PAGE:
Congratulations to Dr Lesley Wyborn, who has received the “2015 Outstanding Contributions in Geoinformatics” award from the Geological Society of America.  This prestigious award recognises Lesley’s tremendous impact across the geoscience and other scientific domains in Australia and around the world.  She has been hailed as “the most influential thought leader and practitioner in Australia in the field of cyber infrastructure”.  Lesley is an Adjunct Fellow at NCI, and is currently working with the 10 Pbytes+ NCI National Research Data Collection hosted on the NCI National Environmental Research Data Interoperability Platform.  Lesley also works with users to ensure their data collections can be programmatically accessed for next-generation interdisciplinary science.

More information about the award:


QRIScloud Making a Big Impact on Climate Change Research

QRIScloud’s fast and accessible data storage is making a positive difference to a global climate change research project involving Queensland’s James Cook University.  The Wallace Initiative, named after ecologist Alfred Russell Wallace, is investigating which areas, species and crops are likely to be the most and least affected by climate change in the future.  The project involves researchers from JCU, Sydney’s Macquarie University and the Tyndall Centre for Climate Change Research at England’s University of East Anglia.  Associate Professor Jeremy VanDerWal has taken advantage of the 1.3 petabytes of QRIScloud storage recently allocated to JCU’s Centre for Tropical Biodiversity and Climate Change.  For more information, see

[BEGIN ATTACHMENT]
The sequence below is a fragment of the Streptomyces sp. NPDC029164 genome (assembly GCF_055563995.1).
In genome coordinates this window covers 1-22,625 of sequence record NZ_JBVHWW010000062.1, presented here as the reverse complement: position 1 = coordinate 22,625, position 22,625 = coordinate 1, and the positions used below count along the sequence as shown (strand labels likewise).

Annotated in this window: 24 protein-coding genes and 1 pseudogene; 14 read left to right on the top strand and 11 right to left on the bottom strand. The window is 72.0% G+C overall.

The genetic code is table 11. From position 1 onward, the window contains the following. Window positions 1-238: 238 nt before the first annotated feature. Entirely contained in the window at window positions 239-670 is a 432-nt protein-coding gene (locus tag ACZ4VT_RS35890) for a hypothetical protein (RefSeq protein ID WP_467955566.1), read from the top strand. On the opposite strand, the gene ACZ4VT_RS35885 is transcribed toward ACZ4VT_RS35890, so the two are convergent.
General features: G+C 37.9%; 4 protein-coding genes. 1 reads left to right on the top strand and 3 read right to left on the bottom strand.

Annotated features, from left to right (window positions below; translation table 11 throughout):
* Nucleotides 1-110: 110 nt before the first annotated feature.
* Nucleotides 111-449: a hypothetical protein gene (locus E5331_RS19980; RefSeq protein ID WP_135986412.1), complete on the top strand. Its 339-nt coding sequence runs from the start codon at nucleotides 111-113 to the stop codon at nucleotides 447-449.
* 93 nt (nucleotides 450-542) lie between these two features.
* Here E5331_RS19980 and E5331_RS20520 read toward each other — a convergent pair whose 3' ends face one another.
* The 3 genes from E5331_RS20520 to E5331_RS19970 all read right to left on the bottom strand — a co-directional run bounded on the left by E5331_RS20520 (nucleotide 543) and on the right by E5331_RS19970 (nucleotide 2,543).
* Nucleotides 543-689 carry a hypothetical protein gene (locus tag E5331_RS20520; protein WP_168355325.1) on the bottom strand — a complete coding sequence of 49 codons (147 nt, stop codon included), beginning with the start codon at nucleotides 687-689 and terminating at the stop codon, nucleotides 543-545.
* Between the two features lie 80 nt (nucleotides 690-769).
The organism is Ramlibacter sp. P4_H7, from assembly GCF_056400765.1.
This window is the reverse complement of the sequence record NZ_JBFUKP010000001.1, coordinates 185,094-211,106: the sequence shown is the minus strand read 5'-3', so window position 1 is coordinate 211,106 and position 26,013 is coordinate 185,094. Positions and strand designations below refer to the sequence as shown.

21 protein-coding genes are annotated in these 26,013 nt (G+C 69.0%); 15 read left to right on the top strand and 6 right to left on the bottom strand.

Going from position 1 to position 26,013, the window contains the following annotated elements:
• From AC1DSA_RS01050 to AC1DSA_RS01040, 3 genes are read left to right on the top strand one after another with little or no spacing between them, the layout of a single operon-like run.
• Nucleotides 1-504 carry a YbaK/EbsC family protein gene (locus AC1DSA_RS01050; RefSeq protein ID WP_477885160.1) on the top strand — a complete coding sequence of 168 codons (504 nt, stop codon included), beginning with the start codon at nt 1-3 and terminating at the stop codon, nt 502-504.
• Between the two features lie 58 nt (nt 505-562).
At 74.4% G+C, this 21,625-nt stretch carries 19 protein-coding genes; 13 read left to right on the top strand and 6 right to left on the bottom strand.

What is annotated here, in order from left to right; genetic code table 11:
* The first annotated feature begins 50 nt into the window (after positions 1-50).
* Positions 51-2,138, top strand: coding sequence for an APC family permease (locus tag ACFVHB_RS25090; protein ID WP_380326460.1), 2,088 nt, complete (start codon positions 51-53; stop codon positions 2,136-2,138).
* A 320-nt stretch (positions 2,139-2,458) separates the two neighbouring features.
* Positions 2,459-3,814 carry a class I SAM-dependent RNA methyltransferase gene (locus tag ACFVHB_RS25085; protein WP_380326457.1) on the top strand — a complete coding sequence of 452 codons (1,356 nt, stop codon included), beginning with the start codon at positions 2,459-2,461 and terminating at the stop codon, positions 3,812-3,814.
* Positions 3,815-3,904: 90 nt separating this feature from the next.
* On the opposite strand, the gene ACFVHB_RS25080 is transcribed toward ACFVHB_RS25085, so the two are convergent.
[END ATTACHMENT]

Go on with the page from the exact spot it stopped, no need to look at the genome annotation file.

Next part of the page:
Intersect’s Annual Report 2014 Released

Intersect’s Annual Report for calendar 2014 is now available. This covers the work undertaken by the Intersect Australia team over the calendar year 2014 for its members and for the wider researcher community, as well as the independently audited 2013/14 financial statement.  Download a copy at

By October 2015, Intersect served its one millionth HPC job on, which was a massive milestone for our team and our members. At that stage, Intersect had 900 HPC users and 130 active projects running on Orange and Raijin. More information on its high performance computing can be obtained at or by contact Intersect at


Ruby – the Latest Member of CSIRO’s HPC Family